MAKE A DIFFERENCE IN SONOMA COUNTY!350 Sonoma, an all-volunteer non-profit, is working to slow climate change and promote climate justice in the county. We're part of 350 Bay Area and inspired by 350.org, the international climate action organization founded by Bill McKibbon. We meet the third Wednesday of the month at 7:00 p.m. at the Peace and Justice Center of Sonoma County, 467 Sebastopol Ave., Santa Rosa. Join us!
Support 350 Sonoma Actions:
Last year, 350 Sonoma’s Regenerative Agriculture action group hosted David C. Johnson, researcher and microbiologist at the University of New Mexico, for training and workshops on his bioreactor technique for creating compost undisturbed by turning. The first Sonoma County bioreactors created during the workshops have been opened to reveal thick compost filled with worms. We are mixing the compost with our garden beds and making inoculate spray to spread the healthy organisms. Stay tuned for the results! Meanwhile, new bioreactors are being built for next year’s gardens. A bioreactor is used to create BEAM – a rich compost filled with mycorrhizae (fungal filaments) that are key factors in regenerating and improving soil, carbon sequestration and water retention, according to Johnson’s research.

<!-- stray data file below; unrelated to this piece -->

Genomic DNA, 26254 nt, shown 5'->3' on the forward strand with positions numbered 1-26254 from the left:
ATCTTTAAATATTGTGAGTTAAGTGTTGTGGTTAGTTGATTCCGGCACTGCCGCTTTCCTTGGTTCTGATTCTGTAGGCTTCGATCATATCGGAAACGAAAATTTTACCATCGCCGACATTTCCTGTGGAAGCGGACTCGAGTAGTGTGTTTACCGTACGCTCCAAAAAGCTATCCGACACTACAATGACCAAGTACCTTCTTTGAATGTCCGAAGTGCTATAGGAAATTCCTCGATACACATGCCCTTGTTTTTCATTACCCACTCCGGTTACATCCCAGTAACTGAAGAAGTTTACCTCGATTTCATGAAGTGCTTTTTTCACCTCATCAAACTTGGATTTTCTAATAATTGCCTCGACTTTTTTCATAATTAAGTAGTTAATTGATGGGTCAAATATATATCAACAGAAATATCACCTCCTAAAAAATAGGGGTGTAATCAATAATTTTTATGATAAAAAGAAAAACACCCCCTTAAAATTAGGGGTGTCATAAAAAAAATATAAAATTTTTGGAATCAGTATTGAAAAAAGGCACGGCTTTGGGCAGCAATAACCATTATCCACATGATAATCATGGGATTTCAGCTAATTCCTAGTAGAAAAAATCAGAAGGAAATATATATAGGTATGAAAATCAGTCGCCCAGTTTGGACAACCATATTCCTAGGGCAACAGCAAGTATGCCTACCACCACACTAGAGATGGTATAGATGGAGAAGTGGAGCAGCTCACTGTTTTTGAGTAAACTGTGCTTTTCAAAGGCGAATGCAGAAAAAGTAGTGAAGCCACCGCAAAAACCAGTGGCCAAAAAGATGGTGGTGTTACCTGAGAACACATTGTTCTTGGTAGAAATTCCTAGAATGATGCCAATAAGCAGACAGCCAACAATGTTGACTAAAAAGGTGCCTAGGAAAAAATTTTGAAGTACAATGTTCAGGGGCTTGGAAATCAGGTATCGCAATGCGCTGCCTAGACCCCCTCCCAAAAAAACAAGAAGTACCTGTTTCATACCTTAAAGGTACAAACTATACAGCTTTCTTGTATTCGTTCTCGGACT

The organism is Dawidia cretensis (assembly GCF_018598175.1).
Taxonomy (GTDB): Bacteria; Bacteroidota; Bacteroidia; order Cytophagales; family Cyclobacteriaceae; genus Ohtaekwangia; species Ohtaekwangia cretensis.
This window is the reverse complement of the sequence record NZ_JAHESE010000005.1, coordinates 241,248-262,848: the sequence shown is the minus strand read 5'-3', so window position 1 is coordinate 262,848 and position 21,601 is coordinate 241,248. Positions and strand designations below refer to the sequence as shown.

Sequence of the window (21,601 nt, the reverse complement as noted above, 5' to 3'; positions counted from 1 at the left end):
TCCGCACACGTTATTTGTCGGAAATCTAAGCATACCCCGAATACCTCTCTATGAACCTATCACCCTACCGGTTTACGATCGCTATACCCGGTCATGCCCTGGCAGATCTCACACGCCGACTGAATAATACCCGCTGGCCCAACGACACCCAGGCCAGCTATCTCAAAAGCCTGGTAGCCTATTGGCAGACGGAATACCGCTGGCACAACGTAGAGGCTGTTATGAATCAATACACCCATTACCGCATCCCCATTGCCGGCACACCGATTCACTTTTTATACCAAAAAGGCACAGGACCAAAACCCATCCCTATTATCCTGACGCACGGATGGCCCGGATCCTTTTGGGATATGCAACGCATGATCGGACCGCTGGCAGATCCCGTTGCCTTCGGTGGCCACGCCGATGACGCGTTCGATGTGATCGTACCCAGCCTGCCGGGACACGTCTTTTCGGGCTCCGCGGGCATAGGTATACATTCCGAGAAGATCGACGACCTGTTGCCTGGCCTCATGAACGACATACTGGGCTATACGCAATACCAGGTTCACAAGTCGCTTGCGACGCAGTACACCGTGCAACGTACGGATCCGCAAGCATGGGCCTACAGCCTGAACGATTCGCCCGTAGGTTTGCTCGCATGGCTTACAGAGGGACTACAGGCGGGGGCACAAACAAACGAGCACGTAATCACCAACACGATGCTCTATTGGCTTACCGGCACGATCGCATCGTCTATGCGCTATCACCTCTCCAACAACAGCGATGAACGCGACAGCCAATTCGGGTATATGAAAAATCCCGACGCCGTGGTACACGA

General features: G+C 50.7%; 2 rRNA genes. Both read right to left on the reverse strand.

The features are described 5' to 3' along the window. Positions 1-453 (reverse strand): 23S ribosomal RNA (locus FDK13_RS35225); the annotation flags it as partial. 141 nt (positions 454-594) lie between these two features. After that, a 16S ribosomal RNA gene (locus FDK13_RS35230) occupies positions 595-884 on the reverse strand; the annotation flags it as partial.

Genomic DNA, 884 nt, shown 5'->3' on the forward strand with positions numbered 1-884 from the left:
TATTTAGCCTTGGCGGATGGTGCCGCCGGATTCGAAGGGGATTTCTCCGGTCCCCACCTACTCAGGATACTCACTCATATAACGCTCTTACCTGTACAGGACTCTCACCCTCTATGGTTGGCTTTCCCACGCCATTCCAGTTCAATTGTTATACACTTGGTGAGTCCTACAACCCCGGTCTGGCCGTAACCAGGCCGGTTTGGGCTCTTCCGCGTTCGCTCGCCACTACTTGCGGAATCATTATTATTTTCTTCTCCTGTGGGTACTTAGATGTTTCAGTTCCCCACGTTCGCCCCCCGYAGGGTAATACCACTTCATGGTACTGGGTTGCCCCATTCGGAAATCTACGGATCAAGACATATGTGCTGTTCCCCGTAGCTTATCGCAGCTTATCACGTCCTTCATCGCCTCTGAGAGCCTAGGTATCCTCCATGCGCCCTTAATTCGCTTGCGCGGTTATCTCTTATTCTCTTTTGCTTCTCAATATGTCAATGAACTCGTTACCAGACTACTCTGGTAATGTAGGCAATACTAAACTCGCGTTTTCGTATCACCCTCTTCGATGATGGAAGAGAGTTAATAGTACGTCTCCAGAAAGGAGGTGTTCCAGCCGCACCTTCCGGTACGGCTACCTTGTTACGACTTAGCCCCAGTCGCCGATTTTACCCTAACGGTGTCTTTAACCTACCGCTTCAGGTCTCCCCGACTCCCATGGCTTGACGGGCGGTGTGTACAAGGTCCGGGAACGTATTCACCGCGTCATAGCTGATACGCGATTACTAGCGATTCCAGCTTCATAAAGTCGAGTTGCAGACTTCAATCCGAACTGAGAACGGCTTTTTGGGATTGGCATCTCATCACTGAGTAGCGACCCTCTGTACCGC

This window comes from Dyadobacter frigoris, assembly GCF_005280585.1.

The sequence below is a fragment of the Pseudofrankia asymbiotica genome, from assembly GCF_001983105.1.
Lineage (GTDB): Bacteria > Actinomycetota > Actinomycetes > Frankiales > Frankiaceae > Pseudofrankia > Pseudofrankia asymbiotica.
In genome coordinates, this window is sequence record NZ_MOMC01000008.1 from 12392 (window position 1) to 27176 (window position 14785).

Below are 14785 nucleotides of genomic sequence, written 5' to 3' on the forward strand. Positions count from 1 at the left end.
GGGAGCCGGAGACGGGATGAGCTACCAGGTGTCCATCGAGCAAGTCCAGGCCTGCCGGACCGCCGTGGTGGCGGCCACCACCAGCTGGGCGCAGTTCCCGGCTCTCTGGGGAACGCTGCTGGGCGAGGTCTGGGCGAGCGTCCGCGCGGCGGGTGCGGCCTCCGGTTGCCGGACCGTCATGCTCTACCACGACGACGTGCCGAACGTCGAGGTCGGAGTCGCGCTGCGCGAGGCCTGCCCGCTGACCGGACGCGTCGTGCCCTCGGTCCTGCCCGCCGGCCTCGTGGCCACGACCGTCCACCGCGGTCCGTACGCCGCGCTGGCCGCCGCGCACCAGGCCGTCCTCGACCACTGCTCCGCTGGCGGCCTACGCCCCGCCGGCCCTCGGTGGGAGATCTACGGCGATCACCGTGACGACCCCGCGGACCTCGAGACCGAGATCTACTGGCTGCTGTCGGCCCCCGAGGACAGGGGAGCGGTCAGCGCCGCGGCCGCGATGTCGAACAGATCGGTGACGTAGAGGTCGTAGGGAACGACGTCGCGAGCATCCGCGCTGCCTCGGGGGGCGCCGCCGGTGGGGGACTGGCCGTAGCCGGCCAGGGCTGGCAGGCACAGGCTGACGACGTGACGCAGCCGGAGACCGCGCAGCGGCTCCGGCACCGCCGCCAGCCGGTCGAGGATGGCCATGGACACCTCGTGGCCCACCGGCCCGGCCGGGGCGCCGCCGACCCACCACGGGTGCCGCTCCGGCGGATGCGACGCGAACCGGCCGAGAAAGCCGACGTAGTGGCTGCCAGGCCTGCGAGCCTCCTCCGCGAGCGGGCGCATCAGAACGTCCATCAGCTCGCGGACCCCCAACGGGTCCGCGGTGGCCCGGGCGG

A small team from 350 Sonoma and 350 Petaluma (our new subgroup representing the south county) will be meeting on May 15th with a member of Assemblymember Marc Levine’s staff. We’ll emphasize the critical importance of quickly achieving 100% clean energy in California. SB 100 is the current legislation mandating 100% clean energy, and it is currently stalled in the State Assembly after passing the State Senate. If SB 100 doesn’t make it out for a full vote this year, we will keep working to get it back into the legislative process. We will also ask for Levine’s vote on AB 3232, a bill that will promote the shift to all electric buildings. Other bills we will ask for AM Levine to join us in supporting: 2304 – atransit pass study, 1775 – to limit offshore drilling, and 2928 – promoting dense housing on BART properties. A million thanks to Kathy Dervine, Judy Pope and the 350 Bay Area Legislative Team for their leadership and guidance. 350 Sonoma will be setting up a meeting with Jim Wood as soon as the dust settles on this one.